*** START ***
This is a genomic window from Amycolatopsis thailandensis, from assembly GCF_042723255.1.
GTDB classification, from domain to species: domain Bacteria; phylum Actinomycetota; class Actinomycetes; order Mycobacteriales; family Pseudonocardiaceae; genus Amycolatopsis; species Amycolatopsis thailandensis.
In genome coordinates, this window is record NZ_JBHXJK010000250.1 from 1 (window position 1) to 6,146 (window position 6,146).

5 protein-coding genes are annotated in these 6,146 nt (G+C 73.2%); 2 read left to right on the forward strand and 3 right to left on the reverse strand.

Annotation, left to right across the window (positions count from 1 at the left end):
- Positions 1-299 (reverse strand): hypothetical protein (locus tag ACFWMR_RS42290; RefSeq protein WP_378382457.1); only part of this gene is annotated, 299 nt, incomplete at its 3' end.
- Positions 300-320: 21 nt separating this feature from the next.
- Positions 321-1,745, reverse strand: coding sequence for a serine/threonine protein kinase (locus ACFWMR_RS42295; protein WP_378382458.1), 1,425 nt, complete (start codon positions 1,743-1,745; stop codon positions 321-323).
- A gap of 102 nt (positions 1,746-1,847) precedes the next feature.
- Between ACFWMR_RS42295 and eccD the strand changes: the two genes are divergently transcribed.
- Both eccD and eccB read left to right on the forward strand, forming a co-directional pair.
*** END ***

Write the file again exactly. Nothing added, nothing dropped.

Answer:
This is a genomic window from Amycolatopsis thailandensis, from assembly GCF_042723255.1.
GTDB classification, from domain to species: domain Bacteria; phylum Actinomycetota; class Actinomycetes; order Mycobacteriales; family Pseudonocardiaceae; genus Amycolatopsis; species Amycolatopsis thailandensis.
In genome coordinates, this window is record NZ_JBHXJK010000250.1 from 1 (window position 1) to 6,146 (window position 6,146).

5 protein-coding genes are annotated in these 6,146 nt (G+C 73.2%); 2 read left to right on the forward strand and 3 right to left on the reverse strand.

Annotation, left to right across the window (positions count from 1 at the left end):
- Positions 1-299 (reverse strand): hypothetical protein (locus tag ACFWMR_RS42290; RefSeq protein WP_378382457.1); only part of this gene is annotated, 299 nt, incomplete at its 3' end.
- Positions 300-320: 21 nt separating this feature from the next.
- Positions 321-1,745, reverse strand: coding sequence for a serine/threonine protein kinase (locus ACFWMR_RS42295; protein WP_378382458.1), 1,425 nt, complete (start codon positions 1,743-1,745; stop codon positions 321-323).
- A gap of 102 nt (positions 1,746-1,847) precedes the next feature.
- Between ACFWMR_RS42295 and eccD the strand changes: the two genes are divergently transcribed.
- Both eccD and eccB read left to right on the forward strand, forming a co-directional pair.